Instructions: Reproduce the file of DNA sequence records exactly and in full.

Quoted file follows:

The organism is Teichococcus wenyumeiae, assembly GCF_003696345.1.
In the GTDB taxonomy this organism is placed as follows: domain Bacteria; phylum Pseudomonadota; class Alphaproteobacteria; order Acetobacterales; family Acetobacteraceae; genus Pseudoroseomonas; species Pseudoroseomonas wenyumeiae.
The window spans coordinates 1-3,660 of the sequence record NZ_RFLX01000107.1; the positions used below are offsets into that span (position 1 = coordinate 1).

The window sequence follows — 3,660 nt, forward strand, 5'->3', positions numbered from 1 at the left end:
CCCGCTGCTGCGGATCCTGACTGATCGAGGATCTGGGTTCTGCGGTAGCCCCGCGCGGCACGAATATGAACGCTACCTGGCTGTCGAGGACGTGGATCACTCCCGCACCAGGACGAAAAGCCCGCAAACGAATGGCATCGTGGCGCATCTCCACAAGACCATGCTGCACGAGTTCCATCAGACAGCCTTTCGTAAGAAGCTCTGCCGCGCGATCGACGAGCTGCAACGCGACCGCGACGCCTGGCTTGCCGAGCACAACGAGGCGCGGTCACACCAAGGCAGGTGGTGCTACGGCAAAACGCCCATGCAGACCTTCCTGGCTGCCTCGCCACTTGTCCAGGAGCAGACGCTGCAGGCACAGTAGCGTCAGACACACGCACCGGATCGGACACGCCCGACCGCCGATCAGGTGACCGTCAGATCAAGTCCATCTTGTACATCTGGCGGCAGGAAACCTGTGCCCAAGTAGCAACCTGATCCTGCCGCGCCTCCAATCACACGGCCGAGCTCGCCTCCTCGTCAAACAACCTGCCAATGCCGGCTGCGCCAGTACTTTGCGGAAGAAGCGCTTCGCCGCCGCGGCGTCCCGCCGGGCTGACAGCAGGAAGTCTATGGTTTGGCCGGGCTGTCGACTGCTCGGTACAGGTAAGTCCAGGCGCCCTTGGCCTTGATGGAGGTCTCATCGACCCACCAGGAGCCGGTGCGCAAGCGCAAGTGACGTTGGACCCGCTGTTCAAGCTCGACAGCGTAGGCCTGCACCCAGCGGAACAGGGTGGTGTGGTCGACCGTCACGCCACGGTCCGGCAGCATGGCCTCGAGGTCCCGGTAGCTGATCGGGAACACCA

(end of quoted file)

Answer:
The organism is Teichococcus wenyumeiae, assembly GCF_003696345.1.
In the GTDB taxonomy this organism is placed as follows: domain Bacteria; phylum Pseudomonadota; class Alphaproteobacteria; order Acetobacterales; family Acetobacteraceae; genus Pseudoroseomonas; species Pseudoroseomonas wenyumeiae.
The window spans coordinates 1-3,660 of the sequence record NZ_RFLX01000107.1; the positions used below are offsets into that span (position 1 = coordinate 1).

The window sequence follows — 3,660 nt, forward strand, 5'->3', positions numbered from 1 at the left end:
CCCGCTGCTGCGGATCCTGACTGATCGAGGATCTGGGTTCTGCGGTAGCCCCGCGCGGCACGAATATGAACGCTACCTGGCTGTCGAGGACGTGGATCACTCCCGCACCAGGACGAAAAGCCCGCAAACGAATGGCATCGTGGCGCATCTCCACAAGACCATGCTGCACGAGTTCCATCAGACAGCCTTTCGTAAGAAGCTCTGCCGCGCGATCGACGAGCTGCAACGCGACCGCGACGCCTGGCTTGCCGAGCACAACGAGGCGCGGTCACACCAAGGCAGGTGGTGCTACGGCAAAACGCCCATGCAGACCTTCCTGGCTGCCTCGCCACTTGTCCAGGAGCAGACGCTGCAGGCACAGTAGCGTCAGACACACGCACCGGATCGGACACGCCCGACCGCCGATCAGGTGACCGTCAGATCAAGTCCATCTTGTACATCTGGCGGCAGGAAACCTGTGCCCAAGTAGCAACCTGATCCTGCCGCGCCTCCAATCACACGGCCGAGCTCGCCTCCTCGTCAAACAACCTGCCAATGCCGGCTGCGCCAGTACTTTGCGGAAGAAGCGCTTCGCCGCCGCGGCGTCCCGCCGGGCTGACAGCAGGAAGTCTATGGTTTGGCCGGGCTGTCGACTGCTCGGTACAGGTAAGTCCAGGCGCCCTTGGCCTTGATGGAGGTCTCATCGACCCACCAGGAGCCGGTGCGCAAGCGCAAGTGACGTTGGACCCGCTGTTCAAGCTCGACAGCGTAGGCCTGCACCCAGCGGAACAGGGTGGTGTGGTCGACCGTCACGCCACGGTCCGGCAGCATGGCCTCGAGGTCCCGGTAGCTGATCGGGAACACCA